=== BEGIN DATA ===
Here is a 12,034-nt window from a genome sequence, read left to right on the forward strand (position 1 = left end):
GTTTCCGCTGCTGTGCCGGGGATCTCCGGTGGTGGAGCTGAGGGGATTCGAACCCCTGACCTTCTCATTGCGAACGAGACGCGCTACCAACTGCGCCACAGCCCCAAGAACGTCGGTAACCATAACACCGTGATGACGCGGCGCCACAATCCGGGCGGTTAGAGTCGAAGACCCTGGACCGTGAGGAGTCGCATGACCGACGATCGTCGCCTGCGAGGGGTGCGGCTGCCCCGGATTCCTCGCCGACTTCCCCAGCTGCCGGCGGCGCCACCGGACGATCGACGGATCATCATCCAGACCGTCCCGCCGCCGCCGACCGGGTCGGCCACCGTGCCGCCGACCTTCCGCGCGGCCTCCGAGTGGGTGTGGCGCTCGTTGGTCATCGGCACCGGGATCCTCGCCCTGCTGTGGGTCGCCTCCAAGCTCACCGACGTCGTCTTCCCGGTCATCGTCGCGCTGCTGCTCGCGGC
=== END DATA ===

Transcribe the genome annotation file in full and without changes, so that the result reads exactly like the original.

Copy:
Here is a 12,034-nt window from a genome sequence, read left to right on the forward strand (position 1 = left end):
GTTTCCGCTGCTGTGCCGGGGATCTCCGGTGGTGGAGCTGAGGGGATTCGAACCCCTGACCTTCTCATTGCGAACGAGACGCGCTACCAACTGCGCCACAGCCCCAAGAACGTCGGTAACCATAACACCGTGATGACGCGGCGCCACAATCCGGGCGGTTAGAGTCGAAGACCCTGGACCGTGAGGAGTCGCATGACCGACGATCGTCGCCTGCGAGGGGTGCGGCTGCCCCGGATTCCTCGCCGACTTCCCCAGCTGCCGGCGGCGCCACCGGACGATCGACGGATCATCATCCAGACCGTCCCGCCGCCGCCGACCGGGTCGGCCACCGTGCCGCCGACCTTCCGCGCGGCCTCCGAGTGGGTGTGGCGCTCGTTGGTCATCGGCACCGGGATCCTCGCCCTGCTGTGGGTCGCCTCCAAGCTCACCGACGTCGTCTTCCCGGTCATCGTCGCGCTGCTGCTCGCGGC